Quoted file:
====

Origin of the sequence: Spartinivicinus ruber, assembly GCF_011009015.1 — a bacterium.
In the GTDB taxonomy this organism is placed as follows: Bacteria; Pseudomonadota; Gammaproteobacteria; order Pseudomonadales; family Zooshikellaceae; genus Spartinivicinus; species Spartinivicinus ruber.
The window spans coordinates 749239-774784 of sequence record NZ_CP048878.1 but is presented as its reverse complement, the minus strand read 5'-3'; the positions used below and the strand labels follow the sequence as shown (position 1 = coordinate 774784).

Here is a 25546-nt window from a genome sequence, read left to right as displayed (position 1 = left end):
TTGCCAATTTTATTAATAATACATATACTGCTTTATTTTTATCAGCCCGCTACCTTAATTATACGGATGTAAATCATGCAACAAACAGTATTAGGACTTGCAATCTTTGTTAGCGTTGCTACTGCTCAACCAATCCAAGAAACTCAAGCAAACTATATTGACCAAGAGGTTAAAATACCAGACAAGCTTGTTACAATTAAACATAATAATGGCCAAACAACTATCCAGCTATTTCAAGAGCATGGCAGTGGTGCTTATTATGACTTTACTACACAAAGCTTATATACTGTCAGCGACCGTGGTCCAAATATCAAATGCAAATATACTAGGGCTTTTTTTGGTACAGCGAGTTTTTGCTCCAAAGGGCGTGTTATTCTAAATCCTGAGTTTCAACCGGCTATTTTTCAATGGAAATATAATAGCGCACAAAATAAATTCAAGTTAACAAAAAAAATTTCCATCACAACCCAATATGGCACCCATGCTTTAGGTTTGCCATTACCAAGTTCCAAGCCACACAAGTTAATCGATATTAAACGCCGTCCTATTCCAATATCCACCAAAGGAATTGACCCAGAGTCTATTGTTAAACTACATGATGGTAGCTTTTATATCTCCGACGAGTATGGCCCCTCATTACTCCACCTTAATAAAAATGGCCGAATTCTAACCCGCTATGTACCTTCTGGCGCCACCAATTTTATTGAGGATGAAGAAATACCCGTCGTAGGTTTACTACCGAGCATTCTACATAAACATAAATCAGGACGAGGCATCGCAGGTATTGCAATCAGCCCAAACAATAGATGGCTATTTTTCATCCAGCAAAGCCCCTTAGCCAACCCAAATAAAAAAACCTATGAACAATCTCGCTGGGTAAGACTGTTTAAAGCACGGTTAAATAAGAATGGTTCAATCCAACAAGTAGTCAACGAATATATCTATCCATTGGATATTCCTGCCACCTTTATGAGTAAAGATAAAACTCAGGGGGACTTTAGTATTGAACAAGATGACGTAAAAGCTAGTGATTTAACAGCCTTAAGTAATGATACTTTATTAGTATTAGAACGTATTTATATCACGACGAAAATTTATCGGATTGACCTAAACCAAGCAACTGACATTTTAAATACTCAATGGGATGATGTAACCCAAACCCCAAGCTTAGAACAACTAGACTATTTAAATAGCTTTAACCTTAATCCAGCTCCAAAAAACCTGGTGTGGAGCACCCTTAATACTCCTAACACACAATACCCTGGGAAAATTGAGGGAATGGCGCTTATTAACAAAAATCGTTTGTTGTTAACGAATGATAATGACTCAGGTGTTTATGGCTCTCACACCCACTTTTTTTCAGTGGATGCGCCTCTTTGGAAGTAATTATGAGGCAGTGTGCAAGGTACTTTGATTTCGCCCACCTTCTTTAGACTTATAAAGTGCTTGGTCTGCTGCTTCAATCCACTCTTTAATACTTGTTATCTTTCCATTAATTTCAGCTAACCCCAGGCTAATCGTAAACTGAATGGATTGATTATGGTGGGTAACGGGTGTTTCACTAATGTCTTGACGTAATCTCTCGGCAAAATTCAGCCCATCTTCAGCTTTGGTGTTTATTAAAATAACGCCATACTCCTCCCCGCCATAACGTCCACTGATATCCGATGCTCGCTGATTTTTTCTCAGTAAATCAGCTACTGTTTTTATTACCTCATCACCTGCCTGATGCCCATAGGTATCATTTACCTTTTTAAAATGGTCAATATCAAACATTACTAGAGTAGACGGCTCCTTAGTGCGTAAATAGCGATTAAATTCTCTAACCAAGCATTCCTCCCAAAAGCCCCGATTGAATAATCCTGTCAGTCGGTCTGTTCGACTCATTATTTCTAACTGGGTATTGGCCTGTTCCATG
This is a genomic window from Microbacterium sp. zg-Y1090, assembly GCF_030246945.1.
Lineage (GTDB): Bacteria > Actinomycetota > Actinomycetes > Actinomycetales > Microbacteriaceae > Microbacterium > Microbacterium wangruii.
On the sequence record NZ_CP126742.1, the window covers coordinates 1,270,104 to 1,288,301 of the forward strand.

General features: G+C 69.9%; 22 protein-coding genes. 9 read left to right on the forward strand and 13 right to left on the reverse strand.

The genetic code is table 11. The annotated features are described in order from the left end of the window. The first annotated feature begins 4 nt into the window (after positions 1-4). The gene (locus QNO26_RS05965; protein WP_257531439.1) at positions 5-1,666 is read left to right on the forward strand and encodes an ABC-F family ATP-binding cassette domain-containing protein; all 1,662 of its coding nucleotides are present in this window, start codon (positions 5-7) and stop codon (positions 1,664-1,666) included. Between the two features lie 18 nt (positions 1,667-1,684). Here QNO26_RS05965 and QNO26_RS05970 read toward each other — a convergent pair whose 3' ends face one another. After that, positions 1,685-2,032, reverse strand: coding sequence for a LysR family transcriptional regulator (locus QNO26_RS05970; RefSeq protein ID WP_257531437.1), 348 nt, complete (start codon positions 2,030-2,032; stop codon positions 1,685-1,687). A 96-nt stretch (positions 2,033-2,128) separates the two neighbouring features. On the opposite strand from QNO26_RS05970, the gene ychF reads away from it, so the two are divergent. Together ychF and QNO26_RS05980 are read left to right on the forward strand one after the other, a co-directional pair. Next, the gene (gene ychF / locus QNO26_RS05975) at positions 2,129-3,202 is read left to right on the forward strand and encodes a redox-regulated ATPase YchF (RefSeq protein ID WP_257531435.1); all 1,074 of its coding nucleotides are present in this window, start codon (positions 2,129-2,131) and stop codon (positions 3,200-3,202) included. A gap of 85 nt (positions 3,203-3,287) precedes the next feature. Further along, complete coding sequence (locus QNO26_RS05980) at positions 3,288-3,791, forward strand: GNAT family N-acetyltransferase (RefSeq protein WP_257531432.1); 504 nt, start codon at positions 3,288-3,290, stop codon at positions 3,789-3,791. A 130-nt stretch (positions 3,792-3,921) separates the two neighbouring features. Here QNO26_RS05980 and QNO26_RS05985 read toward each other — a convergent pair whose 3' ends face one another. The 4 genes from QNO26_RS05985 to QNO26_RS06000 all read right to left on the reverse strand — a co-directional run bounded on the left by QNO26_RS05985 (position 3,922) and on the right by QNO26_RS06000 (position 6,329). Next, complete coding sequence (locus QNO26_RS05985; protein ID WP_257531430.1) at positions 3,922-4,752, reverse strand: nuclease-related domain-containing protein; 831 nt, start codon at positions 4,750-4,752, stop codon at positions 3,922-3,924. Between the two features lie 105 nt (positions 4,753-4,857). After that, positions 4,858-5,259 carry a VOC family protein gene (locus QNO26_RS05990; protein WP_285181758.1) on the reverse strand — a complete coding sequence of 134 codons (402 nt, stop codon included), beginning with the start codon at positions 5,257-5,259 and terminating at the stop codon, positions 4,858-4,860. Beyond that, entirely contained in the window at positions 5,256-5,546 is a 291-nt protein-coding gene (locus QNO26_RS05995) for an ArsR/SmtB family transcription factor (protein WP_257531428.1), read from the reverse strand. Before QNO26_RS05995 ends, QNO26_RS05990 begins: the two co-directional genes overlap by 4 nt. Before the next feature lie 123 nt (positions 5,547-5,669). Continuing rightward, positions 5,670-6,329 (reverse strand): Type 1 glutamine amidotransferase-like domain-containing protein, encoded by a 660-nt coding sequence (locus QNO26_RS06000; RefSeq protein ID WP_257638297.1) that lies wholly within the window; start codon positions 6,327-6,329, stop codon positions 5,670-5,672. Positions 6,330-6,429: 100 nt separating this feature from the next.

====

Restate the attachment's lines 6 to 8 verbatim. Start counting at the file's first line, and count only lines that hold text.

This is a genomic window from Microbacterium sp. zg-Y1090, assembly GCF_030246945.1.
Lineage (GTDB): Bacteria > Actinomycetota > Actinomycetes > Actinomycetales > Microbacteriaceae > Microbacterium > Microbacterium wangruii.
On the sequence record NZ_CP126742.1, the window covers coordinates 1,270,104 to 1,288,301 of the forward strand.